One of the most popular wreck spots on Elbow Reef is the City of Washington. This schooner turned steamship was built in 1877 with two masts and a small engine. She had three decks, a length of 320 feet, and a 38-foot beam. City of Washington transported both passengers and freight between New York, Cuba, Panama and Mexico. In 1898, City of Washington was anchored near the USS Maine in Havana’s Harbor when the Maine blew up. Washington’s crew jumped into action and rescued 90 crewmen. The dining salon became a makeshift hospital for the injured. The deckhouse and lifeboats of the Washington were damaged by burning debris from the Maine.
With the Spanish-American War in full swing, the City of Washington became a transport for troops to Cuba. A much larger engine was added in 1898. After the war, the ship was converted to a coal barge in 1911. As she was being towed on July 10th, 1917, the City of Washington struck Elbow Reef and sank within minutes.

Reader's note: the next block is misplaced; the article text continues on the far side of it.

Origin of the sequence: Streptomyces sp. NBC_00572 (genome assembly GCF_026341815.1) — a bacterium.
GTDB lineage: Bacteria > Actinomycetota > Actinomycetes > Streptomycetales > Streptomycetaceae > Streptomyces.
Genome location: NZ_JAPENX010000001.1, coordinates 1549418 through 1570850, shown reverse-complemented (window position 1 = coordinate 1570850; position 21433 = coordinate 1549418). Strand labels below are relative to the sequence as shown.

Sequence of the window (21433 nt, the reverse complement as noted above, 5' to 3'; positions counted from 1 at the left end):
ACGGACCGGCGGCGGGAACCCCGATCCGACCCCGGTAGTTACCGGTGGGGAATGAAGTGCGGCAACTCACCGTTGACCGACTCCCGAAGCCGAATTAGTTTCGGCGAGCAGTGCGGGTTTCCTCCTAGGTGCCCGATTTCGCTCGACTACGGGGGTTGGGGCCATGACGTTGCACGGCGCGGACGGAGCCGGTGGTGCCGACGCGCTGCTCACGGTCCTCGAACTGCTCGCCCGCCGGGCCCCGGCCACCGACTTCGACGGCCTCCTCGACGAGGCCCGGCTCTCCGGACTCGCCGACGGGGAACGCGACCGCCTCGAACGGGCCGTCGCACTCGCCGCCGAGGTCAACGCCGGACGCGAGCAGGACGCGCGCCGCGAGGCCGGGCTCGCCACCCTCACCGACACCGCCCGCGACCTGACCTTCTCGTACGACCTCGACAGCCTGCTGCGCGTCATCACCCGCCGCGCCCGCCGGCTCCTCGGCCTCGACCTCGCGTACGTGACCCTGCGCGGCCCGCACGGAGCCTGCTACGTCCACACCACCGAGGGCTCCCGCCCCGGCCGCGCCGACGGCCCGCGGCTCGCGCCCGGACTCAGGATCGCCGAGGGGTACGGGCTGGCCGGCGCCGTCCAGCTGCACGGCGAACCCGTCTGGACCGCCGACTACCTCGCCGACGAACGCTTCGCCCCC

The wreck is greatly deteriorated, although the hull and keel shapes are still visible. Debris spans an area 325 feet in length. The shallow depths make City of Washington a great spot for snorkeling and for night dives. Marine life is abundant. Divers may spot black grouper and many tropicals. The barracuda, morays, and nurse sharks that hang out in the coral that has grown in the washout under the wreck have been hand-fed for many years and have very little fear of divers.
Take a 3D tour provided by the National Marine Sanctuary!